The growth of National Distribution Centres in the UK’s ‘Golden Triangle’, Regional Distribution Centres and National Strategic Corridors has resulted in a very structured network that optimises the supply chain cost. This concentration of product flows inevitably results in congestion at peak times. It does however, also provide an opportunity for an innovative, cost effective and low social and environmental impact form of freight transport that would help to relieve the pressure on the road network.
The opportunity uses the three dimensional land of the infrastructure footprint with a freight transport system designed only for unitised freight. The normal maximum size of a unit of freight transport is a 1000 by 1200mm pallet loaded to a height of 1800mm. Pallets of this size can be carried in capsules that will operate in pipelines with an internal diameter of 2.3m. These pipelines can be buried in the ‘sterile land’ within the total corridor of the motorway/trunk road/railway line and integrate with the existing National and Regional Distribution Centres that are typically strategically located close to the trunk road network intersections.
The automated capsules would carry two pallets, be electrically powered, ideally from renewable sources, and have very low maintenance costs. The design would incorporate less than a hundred parts rather than the 40 000 parts of a 44t truck. A recent feasibility study undertaken for DEFRA showed that in the aggregate sector the variable operating costs of a capsule pipeline system were approximately 15% of the road operating costs. The cost of constructing a network of pipelines was also shown to be excellent value for money even at low levels of utilisation (10% Internal Rate of return at less than 10% utilisation). In addition, the potential social and environmental benefits are considerable. In the study, the widespread use of freight pipelines generated savings equivalent to half of the operating cost savings.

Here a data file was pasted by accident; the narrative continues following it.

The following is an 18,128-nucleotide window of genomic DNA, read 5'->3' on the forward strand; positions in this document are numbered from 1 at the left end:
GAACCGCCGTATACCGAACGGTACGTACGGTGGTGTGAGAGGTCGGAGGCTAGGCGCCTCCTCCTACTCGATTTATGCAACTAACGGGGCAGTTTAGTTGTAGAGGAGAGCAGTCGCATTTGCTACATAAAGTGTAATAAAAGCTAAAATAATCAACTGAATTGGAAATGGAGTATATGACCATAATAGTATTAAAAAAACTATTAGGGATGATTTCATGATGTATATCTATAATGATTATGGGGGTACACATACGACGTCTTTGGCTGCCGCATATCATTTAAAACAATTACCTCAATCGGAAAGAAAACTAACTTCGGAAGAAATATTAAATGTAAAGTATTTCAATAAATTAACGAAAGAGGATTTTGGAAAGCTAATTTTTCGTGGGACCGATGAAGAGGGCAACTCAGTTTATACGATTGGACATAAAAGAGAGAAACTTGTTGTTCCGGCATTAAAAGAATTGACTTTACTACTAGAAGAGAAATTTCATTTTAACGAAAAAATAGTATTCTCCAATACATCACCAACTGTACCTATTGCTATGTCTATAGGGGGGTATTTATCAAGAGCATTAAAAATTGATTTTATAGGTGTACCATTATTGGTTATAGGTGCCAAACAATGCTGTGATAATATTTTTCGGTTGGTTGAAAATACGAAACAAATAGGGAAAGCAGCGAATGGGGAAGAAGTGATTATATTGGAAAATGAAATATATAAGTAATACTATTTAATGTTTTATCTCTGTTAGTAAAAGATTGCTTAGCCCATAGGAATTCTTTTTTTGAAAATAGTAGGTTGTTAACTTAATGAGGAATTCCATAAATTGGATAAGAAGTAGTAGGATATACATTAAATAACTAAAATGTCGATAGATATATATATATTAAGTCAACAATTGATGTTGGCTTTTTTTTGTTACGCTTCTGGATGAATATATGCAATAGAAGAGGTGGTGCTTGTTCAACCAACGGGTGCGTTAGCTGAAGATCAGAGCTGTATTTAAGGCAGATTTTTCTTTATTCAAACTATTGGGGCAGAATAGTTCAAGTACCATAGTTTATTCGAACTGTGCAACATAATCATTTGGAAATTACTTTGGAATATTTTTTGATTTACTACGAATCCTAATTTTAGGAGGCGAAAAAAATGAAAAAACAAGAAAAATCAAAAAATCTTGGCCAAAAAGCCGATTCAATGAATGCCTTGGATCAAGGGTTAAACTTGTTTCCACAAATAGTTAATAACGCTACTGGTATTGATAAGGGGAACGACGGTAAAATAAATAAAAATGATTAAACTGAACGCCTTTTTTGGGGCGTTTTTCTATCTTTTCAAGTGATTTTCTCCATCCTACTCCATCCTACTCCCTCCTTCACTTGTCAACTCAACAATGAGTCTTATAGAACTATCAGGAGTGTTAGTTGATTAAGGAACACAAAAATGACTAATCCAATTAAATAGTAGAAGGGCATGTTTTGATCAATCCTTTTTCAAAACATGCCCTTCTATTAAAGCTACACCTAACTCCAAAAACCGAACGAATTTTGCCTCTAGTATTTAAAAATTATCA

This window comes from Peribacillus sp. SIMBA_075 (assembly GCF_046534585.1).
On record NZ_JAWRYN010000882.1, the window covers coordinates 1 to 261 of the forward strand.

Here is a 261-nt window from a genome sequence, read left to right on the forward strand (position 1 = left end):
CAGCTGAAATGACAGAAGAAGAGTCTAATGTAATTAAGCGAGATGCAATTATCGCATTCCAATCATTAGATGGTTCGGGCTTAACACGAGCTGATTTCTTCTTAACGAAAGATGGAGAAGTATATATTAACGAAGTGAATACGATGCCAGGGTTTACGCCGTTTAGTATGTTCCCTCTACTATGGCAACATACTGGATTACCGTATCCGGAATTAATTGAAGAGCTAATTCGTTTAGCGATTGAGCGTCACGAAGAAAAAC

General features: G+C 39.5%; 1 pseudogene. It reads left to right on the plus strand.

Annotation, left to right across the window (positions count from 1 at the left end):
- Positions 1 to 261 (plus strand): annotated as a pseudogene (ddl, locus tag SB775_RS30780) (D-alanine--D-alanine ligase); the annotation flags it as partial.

There is therefore, a 21st century solution to the freight transportation system that is economically viable, uses proven technologies combined in an innovative manner and with the same extremely low social and environmental impact that existing water pipelines have exhibited for many years.
Strategic alliances would give the UK a world-leading supply chain solution
From concept to reality is at first glance an insurmountable task. But, on closer examination there is a potential strategic alliance that could realise the financial, social and environmental benefits that in addition would give the UK a world leading technological solution to what is after all, a global problem. The DfT freight transport statistics show that nearly a third of all tonne kilometres on the UK roads are made by the food and drink sector. That sector is dominated by a few major players. An industry initiative could see the feasibility, design, construction and operation of an expanding network of freight pipelines. Impossible! It would never be possible to get the major supermarket players to work together the sceptics would suggest. They said the same about the bank transfer system before it was established in the early 1970s; and major oil companies have been sharing pipelines for the last fifty years.
The time to act is NOW
The time has come for action. The thinking has been done and studies undertaken to prove the viability of the concept. Leadership from key players is needed to bring the concept to fruition and for the UK to continue to lead the world in supply chain excellence.
If you are interested in Roger's article and Mole Solutions Ltd, and you would like to learn more or discuss things in more detail, in the first instance, please contact John Ingram at the Transport ktn on firstname.lastname@example.org.